April 1, 2008 | WebMemo on Iraq
As the battle between Iraqi security forces and Iranian-backed Shia militias raged in the port of Basra over the past week, British troops remained largely on the sidelines. Thirty-thousand Iraqi soldiers were sent into the city by Prime Minister Nuri al-Maliki to retake control from the Mahdi Army led by Iranian-based firebrand cleric Moqtada al-Sadr, but they struggled to gain a foothold and defeat the heavily armed militias.
Al-Sadr has since declared a temporary cease-fire and has ordered his men off the streets, but there is no prospect that they will lay down their arms, and the militias remain in control of large swathes of Basra. There have been reports of some Iraqi forces either deserting or defecting to the Mahdi side. The fighting spread to other towns in the south, including Nasariyah and Hilla, as well as to Baghdad, with more than 250 people killed across Iraq and several hundred injured.
President Bush described the Iraqi offensive as "a defining moment in the history of a free Iraq." U.S. forces were involved in a series of raids against al-Sadr's followers in the capital, and American jets took part in air strikes in support of Iraqi forces in Basra. In contrast, Great Britain, with 4,100 troops stationed at an airbase on the outskirts of the city, chose to stay out of the conflict, with the exception of logistical support and limited artillery shelling of Mahdi Army mortar positions. There are, however, indications of a rift emerging over tactics among British diplomats and military chiefs.
As the battle for Basra progresses, it will be increasingly difficult for Britain to stay out, and with the possibility of a defeat for the Iraqi army, London will be faced with a difficult choice: to accelerate Britain's departure from southern Iraq or to stand and fight. It is the latter option that is the right strategic choice for Britain to make. Since pulling out of Basra last September, Britain has sent a half-hearted and weak message to terrorist groups operating in the south. That stance must change, and British forces must be given the freedom to actively engage and defeat the enemy.
Britain Should Send More Troops to Iraq
Downing Street should reverse earlier plans to withdraw 2,500 British troops from Iraq in the spring and instead reinforce troop strength around Basra with the addition of at least 2,000 soldiers drawn from bases in Germany (where 15,000 troops are stationed). This would increase Britain's deployment in Iraq to more than 6,000.
The three British battle groups based outside of the city-the 1st Battalion Scots Guards with Challenger 2 tanks and Warrior armored vehicles, the 1st Battalion the Duke of Lancaster's Regiment, and the 1st Battalion the Mercian Regiment-should be deployed inside Basra itself to inflict a decisive blow against the Mahdi Army. The Royal Air Force, with its 18 units in Iraq, should also play an active role in bombing raids against insurgents in and around Basra, alongside their U.S. counterparts.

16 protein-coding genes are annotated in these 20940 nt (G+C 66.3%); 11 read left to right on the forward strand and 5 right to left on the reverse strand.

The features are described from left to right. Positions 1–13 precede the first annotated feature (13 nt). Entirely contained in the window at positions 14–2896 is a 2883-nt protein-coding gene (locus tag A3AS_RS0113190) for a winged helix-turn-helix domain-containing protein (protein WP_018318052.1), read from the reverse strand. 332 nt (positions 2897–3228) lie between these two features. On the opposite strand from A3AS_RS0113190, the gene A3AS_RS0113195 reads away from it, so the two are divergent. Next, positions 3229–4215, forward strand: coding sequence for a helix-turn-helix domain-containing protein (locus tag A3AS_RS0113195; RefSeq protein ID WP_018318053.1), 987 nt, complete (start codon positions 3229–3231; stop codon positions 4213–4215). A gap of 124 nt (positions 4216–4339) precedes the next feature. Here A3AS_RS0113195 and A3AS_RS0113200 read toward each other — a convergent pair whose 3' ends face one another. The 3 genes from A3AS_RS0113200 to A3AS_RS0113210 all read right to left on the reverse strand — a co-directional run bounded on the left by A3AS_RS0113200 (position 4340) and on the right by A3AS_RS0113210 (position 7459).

It is an unfortunate reality that after years of underfunding, and with another major war to fight in Afghanistan (where 8,000 British troops are based), Britain's armed forces are seriously overstretched, underresourced, and undermanned. Britain spends less on its armed forces than at any time since the 1930s. Incredibly, the U.K. even has a defense secretary, Des Browne, who acts on a part-time basis (his other job is Secretary of State for Scotland). It will take years of increased defense spending to stop the rot and address this state of affairs. However, the immediate battle in Iraq is too important for Britain to walk away from it, and resources must be urgently reallocated to the war there.
Why Britain Should Intervene
As the power that liberated the south from the brutal fist of Saddam Hussein's Baathist rule, the U.K. has a responsibility to see the mission through and help to ensure that Iraq's second-biggest city (with 2.6 million people) does not descend into a state of barbarism and anarchy, ruled by vicious gangs for whom the rule of law is an alien concept. The future freedom of millions of Iraqis in the south may ultimately depend upon the willingness of Britain to intervene against armed thugs who are terrorizing Basra, smuggling arms and oil, extorting money from businesses, and imposing mob rule.
There are also important strategic reasons for a robust and aggressive British presence. There is a vital need to maintain security along the Iraq-Iran border, as well as to protect the supply routes that run from Kuwait to Baghdad.Iran, the world's biggest sponsor of international terrorism, would be a huge geostrategic beneficiary of a British pullout from the south, where it already wields great political influence.